Antique Victorian Oak and Pollard Oak Writing Table Desk c.1850 19th Century

GBP 3,250.00

Contact Dealer To Purchase

Object Description

A gorgeous antique Victorian oak, Pollard Oak and satinwood crossbanded writing desk, circa 1850 in date.

The top with a gilt tooled black leather inset writing surface above an arrangement of five drawers fitted with the original and beautiful brass handles and escutcheons.

The desk is raised on elegant turned and fluted legs that terminate in brass castors.

Featuring Pollard Oak of wonderful colour and of the very highest quality this table is sure to get noticed wherever it is placed.

It is freestanding so that it can stand freely in the centre of a room.

Condition:
In excellent condition having been beautifully cleaned polished and releathered in our workshops, please see photos for confirmation.

Dimensions in cm:
Height 76 x Width 130 x Depth 61

Dimensions in inches:
Height 29.9 x Width 51.2 x Depth 24.0

Pollard Oak
Pollarding is a pruning system in which the upper branches of a tree are removed, promoting a dense head of foliage and branches. It has been common in Europe since medieval times and is practised today in urban areas worldwide, primarily to maintain trees at a predetermined height. The bole of the tree, constantly cut back over a period of years, will eventually form a lump, or ‘burr’, which when sawn for veneer, gives a lovely grained, swirling figure.
The effect is similar to that of burr walnut with its distinctive speckled grain. Burrs, or ‘burls’, are growths which appear on the side of tree trunks, resulting from a tree undergoing some form of stress. They may be caused by an injury, virus or fungus.
During the 19th century great strides were made in the mechanisation of cabinet making. Marc Isambard Brunel [ Isambard Kingdom’s father] built the first steam driven saw mill, and invented a circular saw that could be used to cut veneers thinly and evenly for the first time. He also developed the first hydraulic veneer press. The figured wood cut from burrs and pollards is notoriously difficult to cut and lay: the wild grain which makes it so attractive results in a very delicate, brittle veneer. The new machines enabled the Victorian craftsmen to make the most of these beautiful timbers.

Our reference: A gorgeous antique Victorian oak, Pollard Oak and satinwood crossbanded writing desk, circa 1850 in date.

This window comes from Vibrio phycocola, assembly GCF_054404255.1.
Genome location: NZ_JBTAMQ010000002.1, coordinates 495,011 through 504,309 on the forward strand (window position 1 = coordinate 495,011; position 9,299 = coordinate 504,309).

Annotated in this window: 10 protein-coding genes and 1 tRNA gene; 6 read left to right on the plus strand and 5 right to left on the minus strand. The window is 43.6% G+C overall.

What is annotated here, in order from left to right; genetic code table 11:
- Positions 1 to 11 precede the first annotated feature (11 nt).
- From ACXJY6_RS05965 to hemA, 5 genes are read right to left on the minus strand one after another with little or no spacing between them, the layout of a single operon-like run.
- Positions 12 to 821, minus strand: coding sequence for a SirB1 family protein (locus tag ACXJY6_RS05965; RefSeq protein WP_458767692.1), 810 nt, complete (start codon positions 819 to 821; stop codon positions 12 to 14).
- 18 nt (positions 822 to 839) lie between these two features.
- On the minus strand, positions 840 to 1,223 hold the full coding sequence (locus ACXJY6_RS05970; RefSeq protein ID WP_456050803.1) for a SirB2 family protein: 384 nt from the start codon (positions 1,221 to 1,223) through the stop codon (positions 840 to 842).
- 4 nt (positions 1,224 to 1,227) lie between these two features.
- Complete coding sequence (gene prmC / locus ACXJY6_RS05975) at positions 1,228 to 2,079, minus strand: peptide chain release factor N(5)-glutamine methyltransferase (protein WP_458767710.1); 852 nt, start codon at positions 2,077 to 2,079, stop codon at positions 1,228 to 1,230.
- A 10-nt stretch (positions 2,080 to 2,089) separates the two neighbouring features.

The top with a gilt tooled black leather inset writing surface above an arrangement of five drawers fitted with the original and beautiful brass handles and escutcheons.

The desk is raised on elegant turned and fluted legs that terminate in brass castors.

Featuring Pollard Oak of wonderful colour and of the very highest quality this table is sure to get noticed wherever it is placed.

It is freestanding so that it can stand freely in the centre of a room.

Condition:
In excellent condition having been beautifully cleaned polished and releathered in our workshops, please see photos for confirmation.

Dimensions in cm:
Height 76 x Width 130 x Depth 61

Dimensions in inches:
Height 29.9 x Width 51.2 x Depth 24.0

Pollard Oak
Pollarding is a pruning system in which the upper branches of a tree are removed, promoting a dense head of foliage and branches. It has been common in Europe since medieval times and is practised today in urban areas worldwide, primarily to maintain trees at a predetermined height. The bole of the tree, constantly cut back over a period of years, will eventually form a lump, or ‘burr’, which when sawn for veneer, gives a lovely grained, swirling figure.
The effect is similar to that of burr walnut with its distinctive speckled grain. Burrs, or ‘burls’, are growths which appear on the side of tree trunks, resulting from a tree undergoing some form of stress. They may be caused by an injury, virus or fungus.
During the 19th century great strides were made in the mechanisation of cabinet making. Marc Isambard Brunel [ Isambard Kingdom’s father] built the first steam driven saw mill, and invented a circular saw that could be used to cut veneers thinly and evenly for the first time. He also developed the first hydraulic veneer press. The figured wood cut from burrs and pollards is notoriously difficult to cut and lay: the wild grain which makes it so attractive results in a very delicate, brittle veneer. The new machines enabled the Victorian craftsmen to make the most of these beautiful timbers.

Our reference: 09804

Object Details

Dealer Opening Times

We are open weekly as follows:

Monday
9:00 - 17:00
Tuesday
9:00 - 17:00
Wednesday
9:00 - 17:00
Thursday
9:00 - 17:00
Friday
9:00 - 17:00
Saturday
Closed
Sunday
Closed

Dealer Contact

Telephone
+44 (0)20 8809 9605
Web
Email

Dealer Location

Manor Warehouse
318 Green Lanes
London
N4 1BX

Please note that we are also open on alternate Saturdays. Please call to confirm.